Day 353 of the #2019MovieChallenge! Today’s pick for the #12DaysOfChristmasMovies is the 2017 Netflix original Christmas Inheritance. In order to prove herself worthy to take over her family’s company, a semi-spoiled heiress is sent to her father’s small hometown to deliver a Christmas letter… but completely incognito, with only $100, no credit cards… and a bus ticket! (gasp!)
I was surprised that I enjoyed this as much as I did. It starts out like a generic Hallmark Channel-style experience. But once the story actually gets moving, it has a good sense of humor balanced well with good emotional weight in the right places. The romance portions were actually a distraction from the actual plot for me, which is great as they’re typically the other way around on movies like these.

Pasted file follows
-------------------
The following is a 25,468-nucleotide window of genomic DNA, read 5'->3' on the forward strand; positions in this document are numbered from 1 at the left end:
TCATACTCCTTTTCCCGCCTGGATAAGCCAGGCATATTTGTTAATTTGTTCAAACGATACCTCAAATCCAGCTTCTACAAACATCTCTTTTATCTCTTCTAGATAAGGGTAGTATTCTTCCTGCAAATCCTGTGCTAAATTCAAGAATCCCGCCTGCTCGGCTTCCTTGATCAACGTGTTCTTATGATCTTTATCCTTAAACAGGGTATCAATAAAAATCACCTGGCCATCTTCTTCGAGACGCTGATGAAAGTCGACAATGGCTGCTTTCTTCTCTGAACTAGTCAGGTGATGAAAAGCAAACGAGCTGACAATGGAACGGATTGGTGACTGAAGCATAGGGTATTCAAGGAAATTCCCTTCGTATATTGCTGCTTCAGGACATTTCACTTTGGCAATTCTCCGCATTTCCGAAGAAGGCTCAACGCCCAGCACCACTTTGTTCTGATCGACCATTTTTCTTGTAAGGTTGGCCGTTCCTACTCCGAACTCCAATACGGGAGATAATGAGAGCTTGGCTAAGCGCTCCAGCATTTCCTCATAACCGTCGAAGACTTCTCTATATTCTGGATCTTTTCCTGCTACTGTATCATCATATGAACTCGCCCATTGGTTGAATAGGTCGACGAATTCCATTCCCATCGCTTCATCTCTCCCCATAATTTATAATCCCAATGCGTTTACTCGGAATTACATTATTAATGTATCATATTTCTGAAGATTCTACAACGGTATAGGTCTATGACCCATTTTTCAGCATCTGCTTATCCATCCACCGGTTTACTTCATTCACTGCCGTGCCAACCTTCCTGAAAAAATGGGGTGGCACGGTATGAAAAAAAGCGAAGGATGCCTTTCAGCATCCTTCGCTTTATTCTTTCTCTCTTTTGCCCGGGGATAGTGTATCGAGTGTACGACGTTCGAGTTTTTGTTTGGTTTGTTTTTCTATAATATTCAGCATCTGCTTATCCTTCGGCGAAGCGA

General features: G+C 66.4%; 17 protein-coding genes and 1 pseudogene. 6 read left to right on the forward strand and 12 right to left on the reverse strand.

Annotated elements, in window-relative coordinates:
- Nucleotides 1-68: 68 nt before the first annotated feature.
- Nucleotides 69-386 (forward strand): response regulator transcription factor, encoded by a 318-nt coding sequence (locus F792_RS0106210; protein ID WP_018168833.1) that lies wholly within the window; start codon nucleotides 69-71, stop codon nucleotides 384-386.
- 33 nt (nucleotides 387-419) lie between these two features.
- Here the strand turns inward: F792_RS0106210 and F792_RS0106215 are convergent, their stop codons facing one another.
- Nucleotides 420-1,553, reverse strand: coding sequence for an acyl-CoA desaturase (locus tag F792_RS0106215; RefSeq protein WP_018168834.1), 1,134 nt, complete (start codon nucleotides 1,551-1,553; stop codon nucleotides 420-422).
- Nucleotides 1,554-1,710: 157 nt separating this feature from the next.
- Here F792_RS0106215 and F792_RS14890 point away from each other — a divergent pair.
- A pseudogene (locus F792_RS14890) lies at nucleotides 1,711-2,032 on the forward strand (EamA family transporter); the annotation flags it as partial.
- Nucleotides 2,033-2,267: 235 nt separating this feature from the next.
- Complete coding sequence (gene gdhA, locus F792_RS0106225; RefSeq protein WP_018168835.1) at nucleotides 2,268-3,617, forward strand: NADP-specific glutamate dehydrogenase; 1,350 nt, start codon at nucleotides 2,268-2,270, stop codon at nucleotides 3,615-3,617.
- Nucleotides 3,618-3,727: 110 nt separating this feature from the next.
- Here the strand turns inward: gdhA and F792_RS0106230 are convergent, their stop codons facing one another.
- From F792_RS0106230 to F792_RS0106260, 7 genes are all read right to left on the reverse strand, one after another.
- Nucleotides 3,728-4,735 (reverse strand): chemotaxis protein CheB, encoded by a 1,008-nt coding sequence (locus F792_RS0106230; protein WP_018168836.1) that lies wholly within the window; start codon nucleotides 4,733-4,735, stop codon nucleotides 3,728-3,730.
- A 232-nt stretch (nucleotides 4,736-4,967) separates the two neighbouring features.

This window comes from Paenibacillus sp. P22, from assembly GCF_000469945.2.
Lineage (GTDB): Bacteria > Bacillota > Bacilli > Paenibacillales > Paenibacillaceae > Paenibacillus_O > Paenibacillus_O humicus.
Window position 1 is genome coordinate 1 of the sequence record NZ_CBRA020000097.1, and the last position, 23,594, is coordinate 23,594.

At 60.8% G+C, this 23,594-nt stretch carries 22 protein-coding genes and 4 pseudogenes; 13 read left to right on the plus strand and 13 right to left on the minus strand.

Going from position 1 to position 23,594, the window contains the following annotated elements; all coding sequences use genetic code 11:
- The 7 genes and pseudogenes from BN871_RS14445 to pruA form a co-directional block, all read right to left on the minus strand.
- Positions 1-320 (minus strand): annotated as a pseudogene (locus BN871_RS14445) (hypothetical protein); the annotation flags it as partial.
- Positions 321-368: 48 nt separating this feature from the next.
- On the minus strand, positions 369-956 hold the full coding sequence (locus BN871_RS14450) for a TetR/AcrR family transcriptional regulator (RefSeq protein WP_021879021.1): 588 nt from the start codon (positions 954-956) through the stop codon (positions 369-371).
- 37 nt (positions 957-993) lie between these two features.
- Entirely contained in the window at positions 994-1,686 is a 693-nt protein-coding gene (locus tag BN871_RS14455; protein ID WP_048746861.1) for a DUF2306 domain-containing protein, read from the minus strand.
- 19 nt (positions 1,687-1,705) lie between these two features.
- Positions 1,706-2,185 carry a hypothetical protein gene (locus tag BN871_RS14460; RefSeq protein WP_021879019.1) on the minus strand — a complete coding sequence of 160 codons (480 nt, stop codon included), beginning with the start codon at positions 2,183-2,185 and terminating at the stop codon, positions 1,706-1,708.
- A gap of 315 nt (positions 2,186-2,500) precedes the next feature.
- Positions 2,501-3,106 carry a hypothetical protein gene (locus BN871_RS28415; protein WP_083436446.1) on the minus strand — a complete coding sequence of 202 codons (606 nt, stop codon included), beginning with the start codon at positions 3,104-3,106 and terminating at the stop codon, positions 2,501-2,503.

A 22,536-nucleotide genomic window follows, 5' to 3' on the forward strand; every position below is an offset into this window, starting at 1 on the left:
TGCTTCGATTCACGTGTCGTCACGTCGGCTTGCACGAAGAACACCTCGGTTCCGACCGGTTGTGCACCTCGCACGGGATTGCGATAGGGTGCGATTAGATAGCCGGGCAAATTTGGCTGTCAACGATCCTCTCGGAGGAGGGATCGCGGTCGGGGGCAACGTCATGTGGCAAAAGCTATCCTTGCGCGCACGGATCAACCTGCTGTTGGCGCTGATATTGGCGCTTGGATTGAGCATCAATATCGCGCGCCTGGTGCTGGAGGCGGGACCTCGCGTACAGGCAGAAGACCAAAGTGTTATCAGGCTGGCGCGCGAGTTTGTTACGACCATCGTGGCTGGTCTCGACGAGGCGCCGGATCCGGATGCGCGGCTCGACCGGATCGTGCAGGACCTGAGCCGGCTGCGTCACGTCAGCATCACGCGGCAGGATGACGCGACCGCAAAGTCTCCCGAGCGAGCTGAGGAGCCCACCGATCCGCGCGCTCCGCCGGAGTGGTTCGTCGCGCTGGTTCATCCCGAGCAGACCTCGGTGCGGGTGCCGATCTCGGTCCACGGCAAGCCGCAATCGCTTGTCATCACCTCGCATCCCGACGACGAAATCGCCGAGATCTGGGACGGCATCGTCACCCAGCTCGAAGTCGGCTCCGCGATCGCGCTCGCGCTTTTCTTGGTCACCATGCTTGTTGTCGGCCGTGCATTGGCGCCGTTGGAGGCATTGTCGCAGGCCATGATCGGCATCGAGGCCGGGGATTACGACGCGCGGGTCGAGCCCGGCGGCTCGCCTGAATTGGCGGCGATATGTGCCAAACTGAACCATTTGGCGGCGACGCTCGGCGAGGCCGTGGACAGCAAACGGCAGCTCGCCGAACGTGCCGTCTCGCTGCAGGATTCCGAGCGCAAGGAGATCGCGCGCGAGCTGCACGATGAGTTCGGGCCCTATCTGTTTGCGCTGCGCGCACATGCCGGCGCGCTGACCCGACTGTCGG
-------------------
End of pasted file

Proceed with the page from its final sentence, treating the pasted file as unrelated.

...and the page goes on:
There are a few flaws in this, but they’re minor. The most glaring one was this: because they couldn’t obviously shoot this in the wintertime, they decided to make a lot of fake snow out of shaving cream… and it’s really, really obvious at various points in the movie.
The performances were also good. Eliza Taylor and Jake Lacy were great together in most of their scenes, especially with the typical “meet-cute” when she first arrives in the town. And Andie MacDowell has a good supporting role as Aunt Debbie, who owns the town diner and provides some good sage advice to both leads.
I will recommend this film solely on the fact that it didn’t bore me the way most of these kinds of movies do. The acting didn’t feel stiff or forced and the story didn’t try to cram in any melodrama. Check it out!